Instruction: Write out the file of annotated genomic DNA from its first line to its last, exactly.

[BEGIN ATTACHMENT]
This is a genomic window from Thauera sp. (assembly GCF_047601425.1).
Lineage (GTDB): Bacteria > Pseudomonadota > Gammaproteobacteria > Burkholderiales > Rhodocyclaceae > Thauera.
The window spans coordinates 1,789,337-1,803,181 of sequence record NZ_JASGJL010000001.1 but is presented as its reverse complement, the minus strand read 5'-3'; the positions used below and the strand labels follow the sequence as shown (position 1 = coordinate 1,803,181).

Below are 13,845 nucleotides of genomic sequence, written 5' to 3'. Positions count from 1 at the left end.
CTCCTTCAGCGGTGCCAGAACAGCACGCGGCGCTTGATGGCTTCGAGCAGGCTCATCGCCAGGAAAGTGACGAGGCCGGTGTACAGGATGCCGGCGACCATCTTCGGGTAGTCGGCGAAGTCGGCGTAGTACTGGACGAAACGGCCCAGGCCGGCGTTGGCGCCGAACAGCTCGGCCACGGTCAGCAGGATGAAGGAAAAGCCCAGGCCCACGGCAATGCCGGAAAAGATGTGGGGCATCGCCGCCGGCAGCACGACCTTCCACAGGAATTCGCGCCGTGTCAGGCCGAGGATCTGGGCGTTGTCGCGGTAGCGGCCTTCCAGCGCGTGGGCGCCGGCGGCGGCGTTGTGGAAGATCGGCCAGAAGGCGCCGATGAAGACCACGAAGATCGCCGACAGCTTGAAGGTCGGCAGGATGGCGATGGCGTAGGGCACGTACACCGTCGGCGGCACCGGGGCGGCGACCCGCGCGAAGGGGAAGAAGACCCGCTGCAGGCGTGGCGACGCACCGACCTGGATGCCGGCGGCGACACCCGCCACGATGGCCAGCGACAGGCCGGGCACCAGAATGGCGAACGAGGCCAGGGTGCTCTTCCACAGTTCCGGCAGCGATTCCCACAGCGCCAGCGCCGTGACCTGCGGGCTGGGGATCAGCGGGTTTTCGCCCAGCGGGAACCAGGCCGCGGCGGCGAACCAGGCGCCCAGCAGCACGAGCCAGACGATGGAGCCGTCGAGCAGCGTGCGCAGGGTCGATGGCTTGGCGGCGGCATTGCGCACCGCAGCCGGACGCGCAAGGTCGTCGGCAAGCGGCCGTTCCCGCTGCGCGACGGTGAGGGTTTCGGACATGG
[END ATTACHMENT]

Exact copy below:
This is a genomic window from Thauera sp. (assembly GCF_047601425.1).
Lineage (GTDB): Bacteria > Pseudomonadota > Gammaproteobacteria > Burkholderiales > Rhodocyclaceae > Thauera.
The window spans coordinates 1,789,337-1,803,181 of sequence record NZ_JASGJL010000001.1 but is presented as its reverse complement, the minus strand read 5'-3'; the positions used below and the strand labels follow the sequence as shown (position 1 = coordinate 1,803,181).

Below are 13,845 nucleotides of genomic sequence, written 5' to 3'. Positions count from 1 at the left end.
CTCCTTCAGCGGTGCCAGAACAGCACGCGGCGCTTGATGGCTTCGAGCAGGCTCATCGCCAGGAAAGTGACGAGGCCGGTGTACAGGATGCCGGCGACCATCTTCGGGTAGTCGGCGAAGTCGGCGTAGTACTGGACGAAACGGCCCAGGCCGGCGTTGGCGCCGAACAGCTCGGCCACGGTCAGCAGGATGAAGGAAAAGCCCAGGCCCACGGCAATGCCGGAAAAGATGTGGGGCATCGCCGCCGGCAGCACGACCTTCCACAGGAATTCGCGCCGTGTCAGGCCGAGGATCTGGGCGTTGTCGCGGTAGCGGCCTTCCAGCGCGTGGGCGCCGGCGGCGGCGTTGTGGAAGATCGGCCAGAAGGCGCCGATGAAGACCACGAAGATCGCCGACAGCTTGAAGGTCGGCAGGATGGCGATGGCGTAGGGCACGTACACCGTCGGCGGCACCGGGGCGGCGACCCGCGCGAAGGGGAAGAAGACCCGCTGCAGGCGTGGCGACGCACCGACCTGGATGCCGGCGGCGACACCCGCCACGATGGCCAGCGACAGGCCGGGCACCAGAATGGCGAACGAGGCCAGGGTGCTCTTCCACAGTTCCGGCAGCGATTCCCACAGCGCCAGCGCCGTGACCTGCGGGCTGGGGATCAGCGGGTTTTCGCCCAGCGGGAACCAGGCCGCGGCGGCGAACCAGGCGCCCAGCAGCACGAGCCAGACGATGGAGCCGTCGAGCAGCGTGCGCAGGGTCGATGGCTTGGCGGCGGCATTGCGCACCGCAGCCGGACGCGCAAGGTCGTCGGCAAGCGGCCGTTCCCGCTGCGCGACGGTGAGGGTTTCGGACATGG